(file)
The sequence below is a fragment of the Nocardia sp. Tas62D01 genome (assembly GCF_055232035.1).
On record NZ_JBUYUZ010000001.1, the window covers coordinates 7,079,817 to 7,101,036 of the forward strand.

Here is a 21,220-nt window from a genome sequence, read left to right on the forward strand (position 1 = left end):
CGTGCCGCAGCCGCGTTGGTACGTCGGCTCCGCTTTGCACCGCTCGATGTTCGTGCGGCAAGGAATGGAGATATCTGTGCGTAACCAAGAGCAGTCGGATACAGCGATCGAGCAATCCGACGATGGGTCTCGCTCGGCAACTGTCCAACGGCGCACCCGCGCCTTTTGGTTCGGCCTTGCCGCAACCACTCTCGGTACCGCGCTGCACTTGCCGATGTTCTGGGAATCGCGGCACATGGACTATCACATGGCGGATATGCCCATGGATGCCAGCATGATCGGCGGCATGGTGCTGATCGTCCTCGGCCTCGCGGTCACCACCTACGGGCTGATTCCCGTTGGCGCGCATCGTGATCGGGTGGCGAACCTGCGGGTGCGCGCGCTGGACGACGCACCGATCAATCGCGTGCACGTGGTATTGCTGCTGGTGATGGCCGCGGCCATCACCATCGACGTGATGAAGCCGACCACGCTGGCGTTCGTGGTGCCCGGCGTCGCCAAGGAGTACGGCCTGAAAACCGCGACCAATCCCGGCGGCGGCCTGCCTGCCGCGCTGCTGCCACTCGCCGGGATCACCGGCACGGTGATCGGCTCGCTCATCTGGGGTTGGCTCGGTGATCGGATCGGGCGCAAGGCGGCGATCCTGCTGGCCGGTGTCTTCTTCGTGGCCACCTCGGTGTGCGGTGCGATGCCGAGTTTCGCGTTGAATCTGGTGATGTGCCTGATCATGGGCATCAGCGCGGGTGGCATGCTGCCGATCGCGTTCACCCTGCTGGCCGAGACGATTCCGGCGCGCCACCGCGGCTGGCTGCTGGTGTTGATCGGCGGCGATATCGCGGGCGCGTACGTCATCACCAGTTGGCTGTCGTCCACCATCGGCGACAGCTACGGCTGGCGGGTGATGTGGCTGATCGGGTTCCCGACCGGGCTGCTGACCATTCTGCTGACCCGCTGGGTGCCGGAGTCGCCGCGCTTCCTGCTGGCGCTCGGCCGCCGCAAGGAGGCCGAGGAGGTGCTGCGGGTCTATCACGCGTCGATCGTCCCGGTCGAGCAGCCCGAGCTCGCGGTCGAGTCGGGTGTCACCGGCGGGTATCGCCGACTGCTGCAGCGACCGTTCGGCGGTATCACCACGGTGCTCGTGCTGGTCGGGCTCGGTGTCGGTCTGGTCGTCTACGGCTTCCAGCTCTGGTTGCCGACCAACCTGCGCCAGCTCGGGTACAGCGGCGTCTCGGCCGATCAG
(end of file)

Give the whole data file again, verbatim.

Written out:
The sequence below is a fragment of the Nocardia sp. Tas62D01 genome (assembly GCF_055232035.1).
On record NZ_JBUYUZ010000001.1, the window covers coordinates 7,079,817 to 7,101,036 of the forward strand.

Here is a 21,220-nt window from a genome sequence, read left to right on the forward strand (position 1 = left end):
CGTGCCGCAGCCGCGTTGGTACGTCGGCTCCGCTTTGCACCGCTCGATGTTCGTGCGGCAAGGAATGGAGATATCTGTGCGTAACCAAGAGCAGTCGGATACAGCGATCGAGCAATCCGACGATGGGTCTCGCTCGGCAACTGTCCAACGGCGCACCCGCGCCTTTTGGTTCGGCCTTGCCGCAACCACTCTCGGTACCGCGCTGCACTTGCCGATGTTCTGGGAATCGCGGCACATGGACTATCACATGGCGGATATGCCCATGGATGCCAGCATGATCGGCGGCATGGTGCTGATCGTCCTCGGCCTCGCGGTCACCACCTACGGGCTGATTCCCGTTGGCGCGCATCGTGATCGGGTGGCGAACCTGCGGGTGCGCGCGCTGGACGACGCACCGATCAATCGCGTGCACGTGGTATTGCTGCTGGTGATGGCCGCGGCCATCACCATCGACGTGATGAAGCCGACCACGCTGGCGTTCGTGGTGCCCGGCGTCGCCAAGGAGTACGGCCTGAAAACCGCGACCAATCCCGGCGGCGGCCTGCCTGCCGCGCTGCTGCCACTCGCCGGGATCACCGGCACGGTGATCGGCTCGCTCATCTGGGGTTGGCTCGGTGATCGGATCGGGCGCAAGGCGGCGATCCTGCTGGCCGGTGTCTTCTTCGTGGCCACCTCGGTGTGCGGTGCGATGCCGAGTTTCGCGTTGAATCTGGTGATGTGCCTGATCATGGGCATCAGCGCGGGTGGCATGCTGCCGATCGCGTTCACCCTGCTGGCCGAGACGATTCCGGCGCGCCACCGCGGCTGGCTGCTGGTGTTGATCGGCGGCGATATCGCGGGCGCGTACGTCATCACCAGTTGGCTGTCGTCCACCATCGGCGACAGCTACGGCTGGCGGGTGATGTGGCTGATCGGGTTCCCGACCGGGCTGCTGACCATTCTGCTGACCCGCTGGGTGCCGGAGTCGCCGCGCTTCCTGCTGGCGCTCGGCCGCCGCAAGGAGGCCGAGGAGGTGCTGCGGGTCTATCACGCGTCGATCGTCCCGGTCGAGCAGCCCGAGCTCGCGGTCGAGTCGGGTGTCACCGGCGGGTATCGCCGACTGCTGCAGCGACCGTTCGGCGGTATCACCACGGTGCTCGTGCTGGTCGGGCTCGGTGTCGGTCTGGTCGTCTACGGCTTCCAGCTCTGGTTGCCGACCAACCTGCGCCAGCTCGGGTACAGCGGCGTCTCGGCCGATCAG